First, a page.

Tan Sri’s love for cleanliness, neat uniforms and orderliness (plus some prompting by his brother, Tun Ismail, another eminent Victorian) inspired him to join the army after leaving school. Interestingly, he had initially applied to be a teacher with the Education Department but never passed the interview. Tan Sri spent 3 years, from 1954 to 1956, at the Royal Military Academy at Sandhurst, England. His foster family belonged to a farming community. He fondly recalls waking up as early as 5.00 a.m. to help in chores like cleaning and milking cows. There were many happy memories. One of them was that of his holiday stay with the Bishop of Portsmouth during one Christmas. When Tan Sri spoke about the V.I. and his family, the bishop got up and left the room to shortly re-appear with a photograph. It was a photograph of the bishop with Tan Sri’s brother, Ismail Ali (later Tun) when the latter was a student at Cambridge in the late 1930s and early 1940s! The bishop was then the Dean of Ismail’s college. Truly, the V.I. spins its web far and wide!
When Tan Sri graduated from Sandhurst and joined the army, he became the first Malayan to assume the rank of group sergeant. Even though he is short-sighted, his spectacles never prevented him from working hard and accomplishing his tasks in the army. Such grit and commitment earned him the rank of General. Tan Sri attributes this achievement to two important lessons he gained from the V.I., namely, the skill of problem solving and the experience of student independence and leadership. This, he says, can be gained whether in running a patrol or a troop, whether as a class monitor or a prefect (Tan Sri was a temporary prefect). In all, Tan Sri spent 38 years and 9 months in the army.
Talking to Tan Sri, one is deeply impressed by the way he cherishes the ideals of cleanliness, discipline and co-operation. Every V.I. student was fiercely competitive when it came to the class cleanliness competitions. Mr F. Daniel instituted this competition to promote health-consciousness and to cultivate a sense of responsibility among the students. The shining door hinges of the classrooms could be seen from afar, and woe betide the class that lost. The shame was punishment enough to deter the losers from shirking their responsibility. There was no need for material reward. Pupils willingly gave their best to compete for a challenge shield which the weekly winner would proudly hang in the front of the classroom.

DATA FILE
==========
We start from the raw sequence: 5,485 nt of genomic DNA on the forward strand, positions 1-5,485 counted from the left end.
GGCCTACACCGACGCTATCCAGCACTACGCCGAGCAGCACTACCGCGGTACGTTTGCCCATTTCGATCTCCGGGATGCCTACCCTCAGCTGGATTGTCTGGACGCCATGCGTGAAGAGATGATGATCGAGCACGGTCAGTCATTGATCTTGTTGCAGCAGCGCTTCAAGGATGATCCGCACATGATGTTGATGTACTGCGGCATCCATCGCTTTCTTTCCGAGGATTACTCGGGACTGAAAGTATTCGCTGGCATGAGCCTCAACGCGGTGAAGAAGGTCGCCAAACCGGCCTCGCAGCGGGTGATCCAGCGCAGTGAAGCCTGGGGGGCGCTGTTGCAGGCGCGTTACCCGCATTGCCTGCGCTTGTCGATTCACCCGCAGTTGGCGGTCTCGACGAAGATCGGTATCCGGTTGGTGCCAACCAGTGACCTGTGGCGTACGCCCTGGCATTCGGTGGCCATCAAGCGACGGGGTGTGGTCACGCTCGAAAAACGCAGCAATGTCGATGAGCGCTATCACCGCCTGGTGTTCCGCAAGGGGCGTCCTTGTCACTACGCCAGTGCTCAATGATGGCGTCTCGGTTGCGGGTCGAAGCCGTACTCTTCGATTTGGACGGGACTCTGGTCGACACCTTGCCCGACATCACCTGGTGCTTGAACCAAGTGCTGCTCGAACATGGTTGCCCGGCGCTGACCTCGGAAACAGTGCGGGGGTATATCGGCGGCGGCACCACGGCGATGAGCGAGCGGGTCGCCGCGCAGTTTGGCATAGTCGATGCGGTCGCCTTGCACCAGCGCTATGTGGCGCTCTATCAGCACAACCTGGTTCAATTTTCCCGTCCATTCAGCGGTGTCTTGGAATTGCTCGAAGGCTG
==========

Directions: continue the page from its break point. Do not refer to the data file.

Discipline was maintained at the highest order. There was no need for any brazen show of authority as even the click-clack of the school captains’ heels would hush the classes into immediate silence. He remembers Zain Azraai’s posture and stature as one that commanded the greatest awe and respect. Tan Sri also emphasises the importance of co-operation and team work. In his words "If you’re in the band and you don’t turn up on time, everyone cannot practice because you are late. If you play football, what happens if you are the goalkeeper and you don’t turn up?" His message was all too clear - responsibility and accountability have to come from the heart and not just because there is a reward at the end of the day.
Tan Sri waxes lyrical when talking about the V.I. Perhaps the more recent Victorians will remember him as one of those who saved the school’s name from being hurled into the dustbin of history. In the 1980s, when there were moves to change the name of the school, it was Tan Sri Hashim, together with Tan Sri Zain Azraai and Justice M. Shankar who confronted the Minister of Education and appealed to him to leave the name that the School had carried for almost century. That we are still called Victorians today is due to the efforts of these three Old Victorians.
Yet, what’s in a name? Tan Sri gave us his thoughts on the formula for maintaining the greatness of the school. Students have to be involved in a wide variety of activities because society needs more than mere scholars. Yet in whatever the students do, they have to be committed to the task at hand and not give up easily. When this virtue flows naturally from the student, coupled with respect for discipline and orderliness, excellence comes to fruition. Such were the attitudes of students in Tan Sri’s days. Teachers then, too, were energetic and devoted to the school’s undertakings. Former students should contribute their talents to the school. Parents, too, have to be involved, whether by supporting and cheering their children from the side-lines of the sports field, or by getting to know the parents of their childrens’ friends. All this is what the excellence of the V.I. is founded on.
Last update on 23 November 2003.
Contributed by: Shien Chiun, Wendy Wee and Loh Kok Kin